Leif Jensen is an activist interested in social change, particularly in ways that benefit prisoners, homeless persons, those with mental illness, and workers. He graduated from the University of Saskatchewan in 2010 with a Bachelor of Arts with a double major in English and Political Studies, focusing on decolonial theory. He went on to complete his Juris Doctor in 2014, and became a lawyer in 2015.
Leif has been involved with several organizations which promote social justice, including Community Legal Assistance Services for Saskatoon Inner City (CLASSIC), the B.C. Civil Liberties Association, the Canadian Civil Liberties Association, Lookout Emergency Aid Society, Amnesty International, Solidarity with those in Solitary, and the Canadian Journal of Poverty Law.
Leif makes great scones, decent hash browns, and perpetually disappointing chilli. His biggest regret is choosing the wrong ice cream after climbing Table Mountain in Cape Town. If you ask him about Chumbawamba he will rant about them for a very tedious 10 minutes, though you will leave with a new appreciation for their art.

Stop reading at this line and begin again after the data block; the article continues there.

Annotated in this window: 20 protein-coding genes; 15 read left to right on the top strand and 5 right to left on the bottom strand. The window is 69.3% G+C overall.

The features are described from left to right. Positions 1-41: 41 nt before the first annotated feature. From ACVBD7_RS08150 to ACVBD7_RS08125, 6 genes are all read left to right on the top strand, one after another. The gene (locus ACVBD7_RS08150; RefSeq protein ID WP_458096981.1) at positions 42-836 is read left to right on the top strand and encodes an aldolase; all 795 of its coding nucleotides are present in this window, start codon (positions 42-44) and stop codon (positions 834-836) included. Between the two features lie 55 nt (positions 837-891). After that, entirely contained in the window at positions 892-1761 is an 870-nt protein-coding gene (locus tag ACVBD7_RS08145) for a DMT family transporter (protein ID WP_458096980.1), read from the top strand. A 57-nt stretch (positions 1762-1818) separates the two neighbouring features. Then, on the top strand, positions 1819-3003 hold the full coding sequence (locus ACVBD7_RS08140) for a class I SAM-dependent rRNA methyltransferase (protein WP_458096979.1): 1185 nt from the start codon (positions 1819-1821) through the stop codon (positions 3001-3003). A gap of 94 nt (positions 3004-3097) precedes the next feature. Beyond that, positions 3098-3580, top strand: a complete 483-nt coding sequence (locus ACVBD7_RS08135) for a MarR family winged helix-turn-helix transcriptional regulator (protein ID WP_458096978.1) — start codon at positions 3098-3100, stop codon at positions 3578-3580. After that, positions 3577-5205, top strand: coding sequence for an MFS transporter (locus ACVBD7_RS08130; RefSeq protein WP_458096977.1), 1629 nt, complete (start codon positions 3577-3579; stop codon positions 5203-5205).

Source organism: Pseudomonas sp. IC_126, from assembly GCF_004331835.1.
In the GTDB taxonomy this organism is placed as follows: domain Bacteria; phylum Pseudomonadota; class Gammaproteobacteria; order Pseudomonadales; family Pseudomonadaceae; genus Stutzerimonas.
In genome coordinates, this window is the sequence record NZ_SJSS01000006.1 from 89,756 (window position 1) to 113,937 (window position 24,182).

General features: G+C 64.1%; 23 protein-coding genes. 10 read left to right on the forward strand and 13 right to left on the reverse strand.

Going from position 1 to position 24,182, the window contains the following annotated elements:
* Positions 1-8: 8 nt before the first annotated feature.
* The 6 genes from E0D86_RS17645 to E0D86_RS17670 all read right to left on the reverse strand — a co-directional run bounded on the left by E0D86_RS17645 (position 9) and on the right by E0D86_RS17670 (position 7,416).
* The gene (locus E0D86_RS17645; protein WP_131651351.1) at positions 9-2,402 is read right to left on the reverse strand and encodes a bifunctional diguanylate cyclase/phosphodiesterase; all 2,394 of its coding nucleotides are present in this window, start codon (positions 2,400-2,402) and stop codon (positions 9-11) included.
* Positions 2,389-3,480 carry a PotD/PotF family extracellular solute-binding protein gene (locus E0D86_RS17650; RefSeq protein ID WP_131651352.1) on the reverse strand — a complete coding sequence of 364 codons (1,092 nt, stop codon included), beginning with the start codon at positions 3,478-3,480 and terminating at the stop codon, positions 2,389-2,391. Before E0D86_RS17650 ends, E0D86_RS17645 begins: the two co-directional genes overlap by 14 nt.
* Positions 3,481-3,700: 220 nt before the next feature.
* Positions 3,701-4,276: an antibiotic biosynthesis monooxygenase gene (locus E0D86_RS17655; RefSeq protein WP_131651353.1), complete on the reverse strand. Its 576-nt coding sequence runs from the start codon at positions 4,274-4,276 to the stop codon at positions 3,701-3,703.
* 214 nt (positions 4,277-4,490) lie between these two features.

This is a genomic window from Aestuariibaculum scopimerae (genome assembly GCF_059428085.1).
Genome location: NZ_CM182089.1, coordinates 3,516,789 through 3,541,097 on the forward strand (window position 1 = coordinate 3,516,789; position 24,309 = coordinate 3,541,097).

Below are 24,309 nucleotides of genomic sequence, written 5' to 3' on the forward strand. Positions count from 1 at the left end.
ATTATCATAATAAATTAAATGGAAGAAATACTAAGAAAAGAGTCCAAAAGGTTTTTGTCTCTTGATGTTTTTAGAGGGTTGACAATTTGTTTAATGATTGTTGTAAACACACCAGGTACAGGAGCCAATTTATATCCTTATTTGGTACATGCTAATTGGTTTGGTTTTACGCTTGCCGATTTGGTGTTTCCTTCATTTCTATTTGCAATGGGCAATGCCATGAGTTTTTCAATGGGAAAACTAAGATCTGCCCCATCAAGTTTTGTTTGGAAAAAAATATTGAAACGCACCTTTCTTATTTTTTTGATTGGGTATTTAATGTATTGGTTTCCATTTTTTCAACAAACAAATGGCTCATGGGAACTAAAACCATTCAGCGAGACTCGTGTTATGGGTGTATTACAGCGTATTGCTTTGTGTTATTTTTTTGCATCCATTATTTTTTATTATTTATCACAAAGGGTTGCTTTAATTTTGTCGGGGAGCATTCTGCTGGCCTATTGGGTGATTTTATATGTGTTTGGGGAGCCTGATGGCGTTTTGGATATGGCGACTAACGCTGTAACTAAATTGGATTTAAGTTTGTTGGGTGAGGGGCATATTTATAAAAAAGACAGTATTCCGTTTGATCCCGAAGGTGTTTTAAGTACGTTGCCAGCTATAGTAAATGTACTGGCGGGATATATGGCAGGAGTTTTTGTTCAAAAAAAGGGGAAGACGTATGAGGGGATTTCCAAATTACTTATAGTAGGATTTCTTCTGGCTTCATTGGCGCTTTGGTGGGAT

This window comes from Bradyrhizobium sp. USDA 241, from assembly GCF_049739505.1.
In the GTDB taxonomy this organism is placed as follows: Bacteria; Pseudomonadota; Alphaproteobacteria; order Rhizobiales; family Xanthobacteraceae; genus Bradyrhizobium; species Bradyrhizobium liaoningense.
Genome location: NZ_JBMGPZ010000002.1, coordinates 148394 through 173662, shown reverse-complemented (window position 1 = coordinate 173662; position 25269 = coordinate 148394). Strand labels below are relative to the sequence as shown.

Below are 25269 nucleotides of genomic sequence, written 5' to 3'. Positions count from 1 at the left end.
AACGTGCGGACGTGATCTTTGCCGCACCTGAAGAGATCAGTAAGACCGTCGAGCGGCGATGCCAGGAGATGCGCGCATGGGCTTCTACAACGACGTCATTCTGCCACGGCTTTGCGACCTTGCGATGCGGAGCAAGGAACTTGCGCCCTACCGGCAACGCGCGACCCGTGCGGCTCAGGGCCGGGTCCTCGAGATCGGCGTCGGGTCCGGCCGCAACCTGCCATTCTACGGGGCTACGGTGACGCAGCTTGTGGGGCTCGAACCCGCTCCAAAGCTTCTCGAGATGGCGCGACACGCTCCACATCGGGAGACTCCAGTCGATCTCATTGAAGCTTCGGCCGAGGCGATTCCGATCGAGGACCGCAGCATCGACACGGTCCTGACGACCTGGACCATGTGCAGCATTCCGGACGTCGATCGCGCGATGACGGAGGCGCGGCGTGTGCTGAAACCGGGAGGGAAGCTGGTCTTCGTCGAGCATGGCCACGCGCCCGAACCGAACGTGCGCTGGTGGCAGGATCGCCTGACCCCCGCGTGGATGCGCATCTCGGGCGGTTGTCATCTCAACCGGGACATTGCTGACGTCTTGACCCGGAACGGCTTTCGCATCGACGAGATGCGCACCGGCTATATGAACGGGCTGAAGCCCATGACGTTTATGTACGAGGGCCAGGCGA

Davida Bentham is a Mennonite and activist from Saskatoon, Treaty 6 territory. She enjoys knitting, shredding the slopes at Lake Louise, and working to build a more progressive society. Davida has been involved in and is passionate about environmental, immigration, and Indigenous rights/reconciliation movements. She has a bachelors degree in Northern Studies and Environmental Assessment, a Masters in Sustainable Environmental Management, and has recently started Law School at the University of Saskatchewan.
Davida has learned much about our planet, and herself, while visiting Norway, Aotearoa/New Zealand, Australia, Iceland, Costa Rica, and others. She believes that not upholding the treaty relationship, inequality, and climate change (to name a few) are hindering our entire community. She also acknowledges, and is inspired by, the work of activists who have come before her, and hopes she can add to their rich contributions.
When Davida isn’t rabble rousing you can find her eating Rollkuchen, thinking about pacifism in the contemporary context, or dreaming of a more utilized public transit system.